Time makes the unpalatable unavoidable; Krishna makes the unavoidable palatable
Tick, tick, tick. The ticking clock, or in this digital age the changing figures on a timer, are a common icon of the passage of time.
Whatever be the way we measure time, the fact remains that time is passing away constantly, relentlessly, irreversibly. The passage of time forces us to undergo things that we usually don’t even want to think about, leave alone go through. Foremost among such things are old age, disease and death. The image of an old person struggling to move with a walking stick can jolt us if we think seriously about it. So we prefer the comfort of oblivion to the horror of recognition. But time makes the unpalatable unavoidable.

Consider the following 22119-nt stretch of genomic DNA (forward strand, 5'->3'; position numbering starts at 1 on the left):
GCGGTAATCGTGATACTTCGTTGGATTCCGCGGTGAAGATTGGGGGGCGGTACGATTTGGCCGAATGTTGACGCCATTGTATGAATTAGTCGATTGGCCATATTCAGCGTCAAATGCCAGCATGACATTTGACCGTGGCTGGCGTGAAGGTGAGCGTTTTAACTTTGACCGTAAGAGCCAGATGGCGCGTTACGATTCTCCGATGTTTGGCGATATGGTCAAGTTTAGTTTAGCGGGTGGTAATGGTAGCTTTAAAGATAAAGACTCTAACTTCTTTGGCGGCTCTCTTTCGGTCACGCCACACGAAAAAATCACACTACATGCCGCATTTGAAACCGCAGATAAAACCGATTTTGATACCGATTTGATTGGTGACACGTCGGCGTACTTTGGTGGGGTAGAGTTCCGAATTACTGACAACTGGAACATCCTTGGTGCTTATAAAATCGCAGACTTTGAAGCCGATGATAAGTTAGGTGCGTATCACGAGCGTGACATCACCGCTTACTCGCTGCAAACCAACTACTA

Gita wisdom informs us that the unavoidable doesn’t have to stay unpalatable. The body’s journey towards disease, debility and destruction can’t be stopped, but our emotional entanglement with it can be stopped.
Time after all is a manifestation of Krishna, as the Bhagavad-gita (11.32) declares. And Krishna manifests himself in a far more palatable and relishable form as the flute-playing, threefold-bending, peacock feather-adorned Lord of our heart. When we offer our love to him instead of to worldly things, we don’t remain so emotionally invested in the body and its fate. The more we rejoice Krishna’s sweet remembrance, the less we suffer the body’s painful deterioration. Krishna by granting us his purifying and uplifting remembrance makes the unpalatable palatable both in the transition and the destination.
For a devotee, the ticking of the clock or the changing numbers on a timer are the visual reminders that Krishna is calling. He is inviting us from the finite to the infinite, from the temporary to the eternal, from the painful to the joyful.
All we need to do is respond.
“The Supreme Personality of Godhead said: Time I am, the great destroyer of the worlds”